et al. 2003; Vogel et al. 2003). Shrews were brought to the laboratory alive or preserved in liquid nitrogen in the field,

then stored at −70 °C, and finally preserved in 80% ethanol

until DNA extraction. In some cases, we extracted DNA directly from bones collected in owl pellets, as was the case from several localities in France and Belgium.

Total genomic DNA was extracted by digestion with

proteinase K for 4–8 h at 37 °C. The resulting DNA was

purified by extracting twice with phenol–chloroform and once with chloroform. The sample was then desalted and concentrated by ethanol precipitation. DNA was extracted from owl pellets as described by Taberlet & Fumagalli (1996). Double-stranded DNA was amplified with the primers L14841: TCAAACATCTCATCATGATGAAA, H15149:

CCT-CAGAATGATATTTGTCCTCA and H15915:

TCATCT-CCGGTTTACAAGAC. Polymerase chain reaction (PCR) conditions consisted of 30–35 cycles of 30–60 s denaturation

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P H Y L O G E O G R A P H Y I N T H E W E S T E R N M E D I T E R R A N E A N 1153

at 72 °C (depending on the length of the sequence amplified).

PCR products were then subjected to electrophoresis on a 1% agarose gel and stained with ethidium bromide staining to verify product size. Bands of the predicted sizes were excised then purified using the QIAquick PCR Purification Kit (QIAGEN), according to the manufacturer’s instructions. The PCR products were sequenced using the ABI PRISM Dye Terminator Cycle Sequencing Ready Reaction Kit

(Perkin-Elmer) in a 20-µL volume containing 15–80 ng of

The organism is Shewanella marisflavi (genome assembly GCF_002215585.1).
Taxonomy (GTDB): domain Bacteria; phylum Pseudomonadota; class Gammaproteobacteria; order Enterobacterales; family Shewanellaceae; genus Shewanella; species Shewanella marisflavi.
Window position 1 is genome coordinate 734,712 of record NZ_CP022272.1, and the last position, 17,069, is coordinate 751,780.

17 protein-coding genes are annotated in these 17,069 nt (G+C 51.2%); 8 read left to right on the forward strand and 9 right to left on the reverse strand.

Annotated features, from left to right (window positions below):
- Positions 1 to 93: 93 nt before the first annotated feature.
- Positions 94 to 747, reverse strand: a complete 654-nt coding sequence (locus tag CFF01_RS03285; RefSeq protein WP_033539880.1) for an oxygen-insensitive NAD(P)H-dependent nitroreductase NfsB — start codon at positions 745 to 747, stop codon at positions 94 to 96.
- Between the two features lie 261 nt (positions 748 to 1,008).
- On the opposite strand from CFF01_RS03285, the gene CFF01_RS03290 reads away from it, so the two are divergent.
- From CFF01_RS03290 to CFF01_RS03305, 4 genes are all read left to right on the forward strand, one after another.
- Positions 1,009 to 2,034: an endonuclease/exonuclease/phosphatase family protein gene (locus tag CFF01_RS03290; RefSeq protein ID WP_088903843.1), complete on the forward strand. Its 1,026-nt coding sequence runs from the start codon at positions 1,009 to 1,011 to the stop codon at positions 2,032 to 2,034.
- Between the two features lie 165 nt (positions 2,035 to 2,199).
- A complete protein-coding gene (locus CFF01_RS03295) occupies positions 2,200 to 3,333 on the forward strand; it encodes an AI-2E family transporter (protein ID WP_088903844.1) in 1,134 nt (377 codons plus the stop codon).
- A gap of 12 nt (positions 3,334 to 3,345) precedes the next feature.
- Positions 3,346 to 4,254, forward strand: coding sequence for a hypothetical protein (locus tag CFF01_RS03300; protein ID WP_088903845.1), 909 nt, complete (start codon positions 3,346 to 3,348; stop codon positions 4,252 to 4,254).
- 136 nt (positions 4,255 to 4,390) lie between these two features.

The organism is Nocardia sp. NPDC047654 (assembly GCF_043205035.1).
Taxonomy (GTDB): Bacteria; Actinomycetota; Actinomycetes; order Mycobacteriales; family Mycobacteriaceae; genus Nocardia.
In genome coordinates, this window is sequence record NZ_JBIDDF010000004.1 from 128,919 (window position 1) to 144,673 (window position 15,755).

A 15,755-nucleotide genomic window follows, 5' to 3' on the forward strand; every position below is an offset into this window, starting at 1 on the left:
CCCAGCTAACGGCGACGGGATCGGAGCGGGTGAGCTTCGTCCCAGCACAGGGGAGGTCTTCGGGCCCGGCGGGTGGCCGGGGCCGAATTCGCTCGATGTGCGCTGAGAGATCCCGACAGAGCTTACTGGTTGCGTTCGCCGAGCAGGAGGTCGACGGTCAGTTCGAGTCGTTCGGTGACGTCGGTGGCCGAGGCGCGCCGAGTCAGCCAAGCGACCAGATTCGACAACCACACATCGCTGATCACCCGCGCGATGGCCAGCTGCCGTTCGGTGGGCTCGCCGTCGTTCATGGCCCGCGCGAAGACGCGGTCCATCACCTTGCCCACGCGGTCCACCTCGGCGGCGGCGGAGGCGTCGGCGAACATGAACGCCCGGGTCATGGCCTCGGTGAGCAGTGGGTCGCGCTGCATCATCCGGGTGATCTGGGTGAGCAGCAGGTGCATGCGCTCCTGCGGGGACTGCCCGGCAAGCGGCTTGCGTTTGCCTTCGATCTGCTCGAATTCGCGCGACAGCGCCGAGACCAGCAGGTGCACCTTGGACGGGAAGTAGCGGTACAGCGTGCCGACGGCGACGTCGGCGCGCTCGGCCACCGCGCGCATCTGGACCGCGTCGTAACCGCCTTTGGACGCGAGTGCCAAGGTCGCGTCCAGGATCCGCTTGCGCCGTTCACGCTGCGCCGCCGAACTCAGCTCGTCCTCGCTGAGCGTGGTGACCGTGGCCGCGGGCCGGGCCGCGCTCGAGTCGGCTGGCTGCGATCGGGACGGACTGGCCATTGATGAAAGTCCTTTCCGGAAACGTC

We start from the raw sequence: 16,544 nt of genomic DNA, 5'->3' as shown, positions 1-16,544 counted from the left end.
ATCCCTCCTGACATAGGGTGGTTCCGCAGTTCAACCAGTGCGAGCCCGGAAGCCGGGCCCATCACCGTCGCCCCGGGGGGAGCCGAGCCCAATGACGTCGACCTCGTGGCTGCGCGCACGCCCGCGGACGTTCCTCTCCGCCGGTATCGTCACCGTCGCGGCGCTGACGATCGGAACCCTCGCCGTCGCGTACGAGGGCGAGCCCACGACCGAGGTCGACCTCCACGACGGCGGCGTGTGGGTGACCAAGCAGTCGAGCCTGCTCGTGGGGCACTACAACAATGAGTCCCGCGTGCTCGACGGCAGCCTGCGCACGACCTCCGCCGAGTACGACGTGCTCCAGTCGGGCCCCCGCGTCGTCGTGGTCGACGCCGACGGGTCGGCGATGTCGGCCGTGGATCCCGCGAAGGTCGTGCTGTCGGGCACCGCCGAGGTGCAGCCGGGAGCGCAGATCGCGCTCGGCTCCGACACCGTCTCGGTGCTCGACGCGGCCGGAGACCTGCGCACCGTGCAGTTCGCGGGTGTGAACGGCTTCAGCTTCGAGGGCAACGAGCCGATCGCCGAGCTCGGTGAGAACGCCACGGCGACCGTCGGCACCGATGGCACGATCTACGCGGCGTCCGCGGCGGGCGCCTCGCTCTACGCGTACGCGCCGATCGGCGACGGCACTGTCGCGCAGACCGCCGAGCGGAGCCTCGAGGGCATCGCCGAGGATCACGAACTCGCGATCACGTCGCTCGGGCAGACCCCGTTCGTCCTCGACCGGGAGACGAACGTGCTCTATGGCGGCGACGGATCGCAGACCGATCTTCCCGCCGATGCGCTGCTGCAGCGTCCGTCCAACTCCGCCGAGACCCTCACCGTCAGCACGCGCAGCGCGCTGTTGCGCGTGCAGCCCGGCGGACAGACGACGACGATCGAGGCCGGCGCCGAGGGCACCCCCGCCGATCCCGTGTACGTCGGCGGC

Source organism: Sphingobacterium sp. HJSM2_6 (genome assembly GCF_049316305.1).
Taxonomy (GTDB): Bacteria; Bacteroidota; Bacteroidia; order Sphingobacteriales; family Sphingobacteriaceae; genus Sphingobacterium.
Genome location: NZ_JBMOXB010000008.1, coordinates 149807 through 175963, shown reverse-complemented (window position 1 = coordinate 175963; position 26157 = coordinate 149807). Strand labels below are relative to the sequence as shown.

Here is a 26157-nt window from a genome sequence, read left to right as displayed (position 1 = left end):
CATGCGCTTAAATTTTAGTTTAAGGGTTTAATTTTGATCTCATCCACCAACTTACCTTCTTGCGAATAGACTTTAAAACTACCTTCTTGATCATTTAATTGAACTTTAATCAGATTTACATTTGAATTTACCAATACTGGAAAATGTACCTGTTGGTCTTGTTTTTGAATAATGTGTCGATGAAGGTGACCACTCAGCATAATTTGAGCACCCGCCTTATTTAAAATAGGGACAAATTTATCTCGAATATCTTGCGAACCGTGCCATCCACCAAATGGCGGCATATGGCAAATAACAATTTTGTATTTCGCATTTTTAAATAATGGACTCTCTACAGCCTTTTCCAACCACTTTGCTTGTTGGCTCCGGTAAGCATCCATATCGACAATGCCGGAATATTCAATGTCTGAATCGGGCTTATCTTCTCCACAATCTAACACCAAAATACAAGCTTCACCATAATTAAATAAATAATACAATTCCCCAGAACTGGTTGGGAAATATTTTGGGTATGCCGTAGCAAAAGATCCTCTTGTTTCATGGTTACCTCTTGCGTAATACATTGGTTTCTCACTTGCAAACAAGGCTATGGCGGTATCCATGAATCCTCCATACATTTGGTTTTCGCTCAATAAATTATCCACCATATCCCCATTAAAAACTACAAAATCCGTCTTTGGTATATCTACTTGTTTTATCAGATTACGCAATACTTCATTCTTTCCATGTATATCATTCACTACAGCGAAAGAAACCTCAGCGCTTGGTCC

purified DNA (depending of the length of the PCR prod-uct) and 3.2 pmol of primer, following the manufacturer’s specifications. The sequencing conditions were 25 cycles of

30 s at 96 °C, 30 s at 50–58 °C (depending on the primer),

and 4 min at 60 °C on a PE 9600 thermocycler. Excess dye

terminators were removed by spin-column purification. Sequencing reactions were subjected to electrophoresis for 4–7 h on an ABI PRISM 377 DNA sequencer (Perkin-Elmer) on a 5% Long Ranger gel (FMC).

Most of the cytochrome b gene (1074 pb) was amplified

and sequenced (one direction) with the primers L14841

and H15915 for 15 selected individuals. Additional short sequences were amplified for 30 more samples with the

primers L14841 and H15149. Two long sequences

belong-ing to other Palaearctic Crocidura species (Crocidura

suaveo-lens and Crocidura leucodon) were included for comparison

and phylogenetic reconstruction (Vogel et al. 2003). Table 1

gives the lengths of the sequenced fragment for each

sam-ple. The long cytochrome b sequences (998 bp) were added

to the GenBank/EMBL databases. Nucleotide diversity, π,

and other statistics concerning the 273-bp DNA sequences

were estimated using the dnasp 3.99 program (Rozas &

Rozas 1999).

Nucleotide sequences were aligned by eye. As is

common for cytochrome b sequences from closely related

species, no insertions or deletions were observed. Three different phylogenetic analysis methods (distance, maxi-mum parsimony, and maximaxi-mum likelihood) were carried